I love getting opportunities to tell people to do what I don’t quite do myself. Yesterday I sent the misspelt word ‘enabalers’ to a group of writers, who admired my courage. Some even knew what I meant, mainly because I was talking about them being enabalers, which enabaled me to feel better about myself not getting the spelling right.
When I talk about the rules of romance writing, I’m sort of exaggerating because as far as I’m concerned, the only rule is that the couple has to have a satisfactory ending together. The story line is to have two people, find a reason to keep them apart, and use the rest of the words getting them together.
However, when I was learner writer and had available at the end of my typing fingers a group of very generous published authors, like the other unpubs I wanted to know what the formula was. The pubs said there isn’t one. Finally, under pressure, one famous author said okay, she would give her formula. I’ve never forgotten and I use it shamelessly.
She said to make sure the hero did something nice for the heroine (or the SO) very early in the book. I don’t remember anyone but me being impressed by that. They all thought it was just a way to stop us nagging. But it works. That’s how my husband won me.
I lived in a newly built hospital flat in Carlton with another pupil midwife. I’m pretty handy. I had bought some furniture at St Vincent’s Op Shop, reupholstered chairs, painted tables, etc, but I had no way of getting the curtain rod up. Naturally my flatmate and I weren’t about to spend any real money. So, ah yes, I didn’t tell this story back when I was explaining why my husband was a hero.
I met him at a ball, wasn’t impressed, but apparently talked to him anyway. It seems the midwife he had taken to the ball lived next door to me, so he popped around when she was working, knocked on her door (according to him) and when no one answered, he knocked on mine. He said he would wait for her. I said I didn’t know her shifts but it would probably be a long wait.
Heaven knows how he inveigled himself into my flat because I can’t remember, but as it turned out I was reading Catcher in the Rye before getting ready to go to work. My-gosh, he impressed me. He’d read it and he explained some of the tricky bits to me and we had an intellectual conversation the likes of which I’ve never had before with a man. I didn’t know any other man who read for recreation. Then he noticed the collapsed curtains and said no worries, he could put them up for me. He only lived down the road. Within half an hour he was back with tools and he put up the curtain. I think that might have been to make up for the fact that every word he’d said to me before that had been a lie.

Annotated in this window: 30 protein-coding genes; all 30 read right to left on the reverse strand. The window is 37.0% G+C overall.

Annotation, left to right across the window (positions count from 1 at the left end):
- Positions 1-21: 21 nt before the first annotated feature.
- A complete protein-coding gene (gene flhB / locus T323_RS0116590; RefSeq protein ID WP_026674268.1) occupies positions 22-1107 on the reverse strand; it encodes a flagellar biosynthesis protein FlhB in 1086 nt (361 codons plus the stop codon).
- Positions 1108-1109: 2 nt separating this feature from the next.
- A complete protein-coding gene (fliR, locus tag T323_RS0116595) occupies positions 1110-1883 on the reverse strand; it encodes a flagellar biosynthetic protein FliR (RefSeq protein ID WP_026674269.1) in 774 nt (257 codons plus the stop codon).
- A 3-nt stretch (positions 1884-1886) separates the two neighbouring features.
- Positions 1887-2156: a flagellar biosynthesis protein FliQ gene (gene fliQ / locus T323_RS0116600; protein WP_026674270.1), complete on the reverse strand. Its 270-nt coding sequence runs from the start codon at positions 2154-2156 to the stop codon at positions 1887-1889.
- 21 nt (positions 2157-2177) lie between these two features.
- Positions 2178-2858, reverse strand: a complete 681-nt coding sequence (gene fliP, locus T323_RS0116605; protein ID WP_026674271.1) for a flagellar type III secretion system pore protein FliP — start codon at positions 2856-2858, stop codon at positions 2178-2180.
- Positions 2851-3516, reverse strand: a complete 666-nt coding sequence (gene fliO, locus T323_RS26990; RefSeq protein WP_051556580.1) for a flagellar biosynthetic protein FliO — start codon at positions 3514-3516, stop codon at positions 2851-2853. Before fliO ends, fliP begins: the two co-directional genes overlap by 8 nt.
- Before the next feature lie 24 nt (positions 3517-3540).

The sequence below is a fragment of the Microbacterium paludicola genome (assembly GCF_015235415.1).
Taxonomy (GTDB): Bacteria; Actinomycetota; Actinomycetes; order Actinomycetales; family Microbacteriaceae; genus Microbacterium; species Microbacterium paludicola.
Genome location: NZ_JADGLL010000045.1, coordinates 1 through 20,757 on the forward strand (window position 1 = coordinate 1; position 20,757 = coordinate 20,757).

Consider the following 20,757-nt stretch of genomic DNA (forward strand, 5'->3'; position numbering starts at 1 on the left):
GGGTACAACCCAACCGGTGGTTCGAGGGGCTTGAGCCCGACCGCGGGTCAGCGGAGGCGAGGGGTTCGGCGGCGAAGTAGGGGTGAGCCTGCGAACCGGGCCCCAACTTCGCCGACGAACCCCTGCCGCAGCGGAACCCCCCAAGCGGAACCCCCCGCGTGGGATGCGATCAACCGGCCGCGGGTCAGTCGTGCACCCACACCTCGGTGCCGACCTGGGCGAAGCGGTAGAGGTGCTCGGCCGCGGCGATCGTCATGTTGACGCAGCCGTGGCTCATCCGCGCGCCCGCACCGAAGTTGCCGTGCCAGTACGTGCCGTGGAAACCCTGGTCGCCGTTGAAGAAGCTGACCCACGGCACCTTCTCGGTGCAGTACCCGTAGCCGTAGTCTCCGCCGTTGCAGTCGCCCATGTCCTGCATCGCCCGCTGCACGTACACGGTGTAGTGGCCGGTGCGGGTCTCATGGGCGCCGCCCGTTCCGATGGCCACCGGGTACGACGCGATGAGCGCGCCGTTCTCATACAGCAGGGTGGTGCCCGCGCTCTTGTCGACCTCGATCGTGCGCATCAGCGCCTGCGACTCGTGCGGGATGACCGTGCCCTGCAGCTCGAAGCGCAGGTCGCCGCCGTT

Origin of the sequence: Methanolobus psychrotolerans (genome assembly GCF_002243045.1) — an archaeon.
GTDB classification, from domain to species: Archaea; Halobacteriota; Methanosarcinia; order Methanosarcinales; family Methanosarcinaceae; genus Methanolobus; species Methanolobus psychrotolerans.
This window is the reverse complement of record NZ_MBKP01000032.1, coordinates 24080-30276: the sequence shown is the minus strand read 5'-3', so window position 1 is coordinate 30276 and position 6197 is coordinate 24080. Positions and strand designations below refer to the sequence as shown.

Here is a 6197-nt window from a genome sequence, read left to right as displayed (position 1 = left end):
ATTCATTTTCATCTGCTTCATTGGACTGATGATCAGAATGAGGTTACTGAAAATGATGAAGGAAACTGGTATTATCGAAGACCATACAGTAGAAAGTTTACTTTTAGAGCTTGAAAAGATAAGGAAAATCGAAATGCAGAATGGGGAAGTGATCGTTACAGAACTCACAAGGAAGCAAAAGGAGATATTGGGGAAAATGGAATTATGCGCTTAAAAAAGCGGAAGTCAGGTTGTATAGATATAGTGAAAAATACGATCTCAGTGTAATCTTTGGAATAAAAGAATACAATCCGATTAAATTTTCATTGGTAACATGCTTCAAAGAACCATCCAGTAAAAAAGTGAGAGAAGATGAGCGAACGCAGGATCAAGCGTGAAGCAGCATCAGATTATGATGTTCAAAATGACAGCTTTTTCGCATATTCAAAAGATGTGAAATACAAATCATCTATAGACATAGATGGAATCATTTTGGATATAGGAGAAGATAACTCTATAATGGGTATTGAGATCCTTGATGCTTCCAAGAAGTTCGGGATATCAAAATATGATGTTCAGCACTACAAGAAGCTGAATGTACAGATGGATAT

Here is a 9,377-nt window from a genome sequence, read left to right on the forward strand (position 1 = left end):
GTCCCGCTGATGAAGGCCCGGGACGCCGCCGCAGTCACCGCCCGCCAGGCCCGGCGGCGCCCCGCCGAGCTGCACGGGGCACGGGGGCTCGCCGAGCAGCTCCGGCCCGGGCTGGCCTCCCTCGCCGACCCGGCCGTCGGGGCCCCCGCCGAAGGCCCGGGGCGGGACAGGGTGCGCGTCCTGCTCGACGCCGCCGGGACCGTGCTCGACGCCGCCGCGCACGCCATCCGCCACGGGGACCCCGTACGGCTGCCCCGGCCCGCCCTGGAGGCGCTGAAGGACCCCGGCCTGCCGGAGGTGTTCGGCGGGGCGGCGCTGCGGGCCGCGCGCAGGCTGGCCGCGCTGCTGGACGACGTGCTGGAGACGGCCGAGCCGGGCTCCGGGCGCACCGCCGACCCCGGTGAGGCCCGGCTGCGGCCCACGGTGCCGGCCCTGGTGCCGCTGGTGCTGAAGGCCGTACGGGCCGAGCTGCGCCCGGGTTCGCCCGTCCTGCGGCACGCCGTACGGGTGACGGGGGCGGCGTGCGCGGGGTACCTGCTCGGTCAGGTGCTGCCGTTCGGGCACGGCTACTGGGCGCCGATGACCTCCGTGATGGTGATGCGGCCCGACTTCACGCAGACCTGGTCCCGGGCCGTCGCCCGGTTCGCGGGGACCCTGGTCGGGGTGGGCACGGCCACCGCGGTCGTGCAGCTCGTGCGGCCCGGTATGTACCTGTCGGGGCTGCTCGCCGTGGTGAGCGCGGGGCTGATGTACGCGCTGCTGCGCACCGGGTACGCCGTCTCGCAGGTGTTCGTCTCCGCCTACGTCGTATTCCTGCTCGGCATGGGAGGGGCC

He knew next-door wasn’t home. She’d been a volunteer date. He knew I lived next to her and was on night duty (he found out from the girlfriend of one of his housemates—small world sydrome) and therefore would probably be home when he called. He had never read Catcher in the Rye but he’d listened to his literary friends talking about the book and the minor points that puzzled them. He had a fantastic memory—genius memory. I didn’t know any of this until 20 years later when his friends had a get-together and as guys do, talked about the hilarious things they had done way back when. They all knew what he had done.
I couldn’t get a divorce after 20 years and two children together, and so I laughed like everyone else. Well. I was flattered. I thought meeting him was one of those amazing accidents of fate and I had written a story about it. I mean, what would be the odds of a random guy knocking on my random door having just finished the book that sat open on my coffee table? Clearly we were meant for each other.
I had to marry him to discover Catcher was the only recreational book he had ever read, and I had to be married to him for 20 years before I discovered that it wasn’t. (He only read tech books and autobiographies.) Also, that was the first time he had used tools, and the last time until I taught him how to use mine.
Real life is just like a story. Being nice early on works. That's real craft.